This morning we mentioned Shin-Soo Choo’s alleged desire to be “transferred” to a winning team, as reported in the Korea Times. Indians’ GM Chris Antonetti said that he suspected that there was a translation issue, because Choo had just told him a week or two ago that he wants to stay in Cleveland and is optimistic about the team’s chances.
Seems that Antonetti was right. Jeeho Yoo, a Korean journalist, read the article as it was originally printed in Korean, and confirms that the translation — and maybe even the whole English language story in the Korean Times — was loopy:
Hello, a Korean sports writer here. Choo said, purely out of envy, he
wanted to play on a winning team after watching other guys pop champagne
for clinching playoff berths. But he didn’t say the word “transfer”
(should have been translated into ‘trade.’ It’s baseball, not soccer) as
far as I know. But he also said he wants to stay with one club for a
long time and Cleveland would be his first choice. Then he said his
agent would take care of his contract situation and that he hadn’t heard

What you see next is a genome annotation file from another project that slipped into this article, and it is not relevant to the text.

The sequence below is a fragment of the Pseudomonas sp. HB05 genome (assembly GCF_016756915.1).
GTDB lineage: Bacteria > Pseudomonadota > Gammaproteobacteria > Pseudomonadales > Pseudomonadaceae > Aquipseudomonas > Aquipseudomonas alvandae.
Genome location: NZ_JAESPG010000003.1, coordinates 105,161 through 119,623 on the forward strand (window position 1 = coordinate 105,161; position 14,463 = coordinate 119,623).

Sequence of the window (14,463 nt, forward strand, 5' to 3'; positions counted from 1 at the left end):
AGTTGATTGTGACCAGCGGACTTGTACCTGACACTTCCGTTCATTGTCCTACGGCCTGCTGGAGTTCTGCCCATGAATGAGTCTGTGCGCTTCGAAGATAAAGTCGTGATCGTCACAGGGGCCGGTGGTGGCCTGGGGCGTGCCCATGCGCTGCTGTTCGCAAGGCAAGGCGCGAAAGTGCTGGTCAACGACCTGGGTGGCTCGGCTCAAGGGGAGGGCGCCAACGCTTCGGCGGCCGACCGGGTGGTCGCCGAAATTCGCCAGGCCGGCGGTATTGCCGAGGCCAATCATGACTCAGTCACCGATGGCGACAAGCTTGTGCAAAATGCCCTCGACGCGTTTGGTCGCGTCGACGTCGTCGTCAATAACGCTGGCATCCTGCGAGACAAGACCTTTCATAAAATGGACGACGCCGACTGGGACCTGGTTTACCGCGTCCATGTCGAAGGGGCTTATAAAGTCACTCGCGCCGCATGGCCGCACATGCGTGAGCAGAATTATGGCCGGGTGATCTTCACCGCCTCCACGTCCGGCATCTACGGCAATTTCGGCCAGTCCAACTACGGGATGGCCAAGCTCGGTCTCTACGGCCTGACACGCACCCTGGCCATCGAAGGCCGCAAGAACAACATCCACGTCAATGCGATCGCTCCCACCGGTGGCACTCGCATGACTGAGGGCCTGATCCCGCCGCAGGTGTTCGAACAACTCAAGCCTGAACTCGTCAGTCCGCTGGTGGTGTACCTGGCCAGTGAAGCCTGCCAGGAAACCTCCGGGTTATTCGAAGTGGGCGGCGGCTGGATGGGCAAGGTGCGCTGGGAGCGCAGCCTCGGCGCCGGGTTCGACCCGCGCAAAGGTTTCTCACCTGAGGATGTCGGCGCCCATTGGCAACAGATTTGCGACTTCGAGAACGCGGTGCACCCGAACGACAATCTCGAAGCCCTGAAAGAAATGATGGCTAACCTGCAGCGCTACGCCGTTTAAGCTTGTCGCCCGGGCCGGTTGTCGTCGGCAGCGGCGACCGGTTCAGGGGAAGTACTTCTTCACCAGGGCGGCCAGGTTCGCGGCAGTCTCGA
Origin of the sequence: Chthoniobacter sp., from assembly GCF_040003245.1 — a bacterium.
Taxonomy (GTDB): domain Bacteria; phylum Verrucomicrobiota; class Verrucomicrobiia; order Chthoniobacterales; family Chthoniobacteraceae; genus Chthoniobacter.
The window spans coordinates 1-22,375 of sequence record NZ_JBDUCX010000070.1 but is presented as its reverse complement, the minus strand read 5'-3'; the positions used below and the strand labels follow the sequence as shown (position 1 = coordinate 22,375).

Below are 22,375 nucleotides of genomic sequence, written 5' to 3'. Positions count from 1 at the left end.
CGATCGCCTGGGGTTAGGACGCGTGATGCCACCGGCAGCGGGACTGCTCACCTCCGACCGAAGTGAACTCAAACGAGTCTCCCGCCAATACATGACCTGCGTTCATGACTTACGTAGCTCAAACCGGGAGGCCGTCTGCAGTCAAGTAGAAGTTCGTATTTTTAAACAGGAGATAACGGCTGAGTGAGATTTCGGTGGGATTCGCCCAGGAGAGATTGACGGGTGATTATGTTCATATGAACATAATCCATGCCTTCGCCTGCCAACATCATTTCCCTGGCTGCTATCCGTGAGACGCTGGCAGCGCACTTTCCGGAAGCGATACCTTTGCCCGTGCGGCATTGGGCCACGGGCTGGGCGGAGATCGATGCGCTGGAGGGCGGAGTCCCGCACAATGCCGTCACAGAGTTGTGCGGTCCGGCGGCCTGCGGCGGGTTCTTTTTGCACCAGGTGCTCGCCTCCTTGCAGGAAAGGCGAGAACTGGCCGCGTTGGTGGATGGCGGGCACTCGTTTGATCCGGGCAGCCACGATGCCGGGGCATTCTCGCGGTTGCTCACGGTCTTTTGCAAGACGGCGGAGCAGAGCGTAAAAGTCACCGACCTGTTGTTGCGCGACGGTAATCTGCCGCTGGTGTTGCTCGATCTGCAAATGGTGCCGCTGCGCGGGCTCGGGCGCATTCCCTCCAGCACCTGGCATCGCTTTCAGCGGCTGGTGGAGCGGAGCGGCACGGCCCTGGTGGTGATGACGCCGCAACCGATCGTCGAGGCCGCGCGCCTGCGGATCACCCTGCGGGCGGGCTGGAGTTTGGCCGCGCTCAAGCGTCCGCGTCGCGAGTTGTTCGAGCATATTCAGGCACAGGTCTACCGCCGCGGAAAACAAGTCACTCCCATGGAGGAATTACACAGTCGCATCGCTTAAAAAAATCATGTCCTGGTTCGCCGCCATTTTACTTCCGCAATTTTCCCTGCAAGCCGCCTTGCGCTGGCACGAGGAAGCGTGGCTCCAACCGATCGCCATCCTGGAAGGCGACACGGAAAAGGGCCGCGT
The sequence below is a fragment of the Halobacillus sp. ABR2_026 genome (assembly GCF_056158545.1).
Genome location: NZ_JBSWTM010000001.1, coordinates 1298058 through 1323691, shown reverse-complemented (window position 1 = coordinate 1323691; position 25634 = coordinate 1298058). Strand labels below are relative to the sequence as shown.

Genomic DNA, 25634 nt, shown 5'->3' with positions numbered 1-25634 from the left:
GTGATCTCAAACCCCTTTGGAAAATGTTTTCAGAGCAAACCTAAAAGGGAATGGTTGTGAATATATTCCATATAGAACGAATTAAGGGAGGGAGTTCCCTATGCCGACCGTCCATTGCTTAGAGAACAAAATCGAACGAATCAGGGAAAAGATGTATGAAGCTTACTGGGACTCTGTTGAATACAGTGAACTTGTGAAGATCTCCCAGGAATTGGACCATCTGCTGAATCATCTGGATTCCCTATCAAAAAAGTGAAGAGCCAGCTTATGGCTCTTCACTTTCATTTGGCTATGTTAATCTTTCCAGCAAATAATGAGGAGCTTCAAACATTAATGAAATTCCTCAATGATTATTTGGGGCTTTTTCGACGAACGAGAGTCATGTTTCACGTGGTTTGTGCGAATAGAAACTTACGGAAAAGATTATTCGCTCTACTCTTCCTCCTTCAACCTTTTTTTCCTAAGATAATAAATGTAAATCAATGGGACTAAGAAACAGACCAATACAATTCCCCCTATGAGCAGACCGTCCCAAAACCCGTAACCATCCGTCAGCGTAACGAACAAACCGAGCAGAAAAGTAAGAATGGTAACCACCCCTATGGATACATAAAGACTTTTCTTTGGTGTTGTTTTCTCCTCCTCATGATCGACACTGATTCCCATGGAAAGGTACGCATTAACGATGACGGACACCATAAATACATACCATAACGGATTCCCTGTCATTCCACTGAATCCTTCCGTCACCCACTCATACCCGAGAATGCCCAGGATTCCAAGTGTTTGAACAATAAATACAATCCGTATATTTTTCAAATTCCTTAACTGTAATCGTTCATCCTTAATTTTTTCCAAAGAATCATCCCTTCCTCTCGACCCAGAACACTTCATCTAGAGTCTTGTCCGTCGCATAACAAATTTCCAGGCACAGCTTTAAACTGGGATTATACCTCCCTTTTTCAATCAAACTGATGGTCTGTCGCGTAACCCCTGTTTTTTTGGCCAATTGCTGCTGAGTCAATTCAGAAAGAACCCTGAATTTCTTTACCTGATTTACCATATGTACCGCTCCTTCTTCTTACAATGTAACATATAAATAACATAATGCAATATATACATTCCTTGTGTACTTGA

anything special from the agent.
Thanks Jeeho. So, as suspected, this was much ado about nothing.
And it was also a reminder to cease making the Korea Times my first stop for U.S. baseball news each morning. It may be skewing my perspective a bit.
Mets manager Terry Collins says that he has scratched Noah Syndergaard, who was supposed to start this afternoon’s game against the Braves. In his place will go Matt Harvey.
Syndergaard, Collins says, has “tired arm.” But also says he has some discomfort in his right biceps. He will have an MRI, but Syndergaard says it’s not serious and that he could pitch as soon as Sunday. Collins says this is an abundance-of-caution type thing, saying “we can’t take a chance on this guy.” Which is true.
The Mets ace is 1-1 with a 1.73 ERA and 30 strikeouts in 26 innings. He has walked no one this year. Not a soul.
James Paxton of the Mariners is 3-0 with a 1.39 ERA, 39 strikeouts and only six walks in 32.1 innings of work over five starts. Last night he shut the Tigers down, tossing seven shutout innings, striking out nine and allowing only four hits. With Felix Hernandez looking less than king-like lately, Paxton is asserting himself as the new ace of the Seattle staff.
And now the tall Canadian native has a nickname to match his ace-like status:
“Pax was really outstanding and we certainly needed it,” manager Scott Servais said of the Canadian southpaw. “Big Maple is what he was nicknamed tonight and I kind of like that. He was awesome.”
“Big Maple” is a fantastic nickname. That’s the sort of nickname guys used to get back when nicknames were great. Before managers just put “y” at the end of dudes’ names and before the “First Initial-First Three Letters of The Last Name” convention took hold in the wake of A-Rod.
“Big Maple.” That makes me smile. I’m gonna be smiling all dang day because of that.